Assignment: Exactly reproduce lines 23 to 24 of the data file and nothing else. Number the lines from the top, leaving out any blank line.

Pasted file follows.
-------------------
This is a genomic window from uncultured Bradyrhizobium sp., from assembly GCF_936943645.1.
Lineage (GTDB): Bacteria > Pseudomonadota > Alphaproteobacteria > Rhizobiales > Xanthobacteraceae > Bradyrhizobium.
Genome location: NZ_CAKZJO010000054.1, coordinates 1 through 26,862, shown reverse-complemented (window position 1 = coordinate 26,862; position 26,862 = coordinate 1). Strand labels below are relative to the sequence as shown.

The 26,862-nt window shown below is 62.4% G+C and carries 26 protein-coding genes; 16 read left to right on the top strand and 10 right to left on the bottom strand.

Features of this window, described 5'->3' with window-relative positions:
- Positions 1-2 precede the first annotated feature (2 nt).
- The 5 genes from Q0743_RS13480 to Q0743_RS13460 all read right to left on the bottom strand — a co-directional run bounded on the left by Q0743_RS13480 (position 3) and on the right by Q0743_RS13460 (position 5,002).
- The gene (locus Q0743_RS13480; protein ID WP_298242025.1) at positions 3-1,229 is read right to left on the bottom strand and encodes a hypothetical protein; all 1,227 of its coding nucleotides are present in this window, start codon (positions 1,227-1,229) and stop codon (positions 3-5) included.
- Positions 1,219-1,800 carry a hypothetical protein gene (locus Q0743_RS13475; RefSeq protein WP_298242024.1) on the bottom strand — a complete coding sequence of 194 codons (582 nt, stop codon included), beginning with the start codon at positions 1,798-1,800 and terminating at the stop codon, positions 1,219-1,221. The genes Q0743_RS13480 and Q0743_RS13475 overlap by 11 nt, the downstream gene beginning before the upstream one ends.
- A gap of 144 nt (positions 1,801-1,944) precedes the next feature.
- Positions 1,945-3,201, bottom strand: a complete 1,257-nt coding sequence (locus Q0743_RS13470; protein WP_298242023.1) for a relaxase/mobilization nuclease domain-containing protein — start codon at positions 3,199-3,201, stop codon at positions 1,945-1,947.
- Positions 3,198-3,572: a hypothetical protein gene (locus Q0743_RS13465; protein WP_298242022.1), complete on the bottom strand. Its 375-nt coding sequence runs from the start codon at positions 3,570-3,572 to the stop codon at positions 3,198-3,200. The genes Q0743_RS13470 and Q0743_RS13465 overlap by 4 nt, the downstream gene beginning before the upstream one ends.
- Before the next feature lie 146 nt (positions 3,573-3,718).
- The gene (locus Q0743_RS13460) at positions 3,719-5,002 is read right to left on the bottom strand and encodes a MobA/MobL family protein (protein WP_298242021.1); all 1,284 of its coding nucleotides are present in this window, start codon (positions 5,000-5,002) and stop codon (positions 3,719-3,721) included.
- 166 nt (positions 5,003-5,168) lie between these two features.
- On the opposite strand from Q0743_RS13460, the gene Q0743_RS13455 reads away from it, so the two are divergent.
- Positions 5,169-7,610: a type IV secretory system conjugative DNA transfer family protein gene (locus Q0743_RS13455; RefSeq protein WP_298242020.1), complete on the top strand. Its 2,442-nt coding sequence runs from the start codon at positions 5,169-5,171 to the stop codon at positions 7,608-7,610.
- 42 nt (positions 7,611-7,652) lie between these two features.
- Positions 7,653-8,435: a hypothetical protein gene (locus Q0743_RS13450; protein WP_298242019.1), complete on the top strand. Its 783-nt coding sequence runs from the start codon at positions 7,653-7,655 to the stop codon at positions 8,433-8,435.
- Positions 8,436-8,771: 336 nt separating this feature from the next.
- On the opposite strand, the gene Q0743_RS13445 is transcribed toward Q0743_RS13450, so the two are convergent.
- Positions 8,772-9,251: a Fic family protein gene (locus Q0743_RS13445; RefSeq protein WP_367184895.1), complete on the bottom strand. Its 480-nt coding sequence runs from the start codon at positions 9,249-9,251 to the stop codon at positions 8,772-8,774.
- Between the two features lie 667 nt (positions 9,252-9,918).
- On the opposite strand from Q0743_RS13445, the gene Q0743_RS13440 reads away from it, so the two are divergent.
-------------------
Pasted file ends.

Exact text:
- Between the two features lie 667 nt (positions 9,252-9,918).
- On the opposite strand from Q0743_RS13445, the gene Q0743_RS13440 reads away from it, so the two are divergent.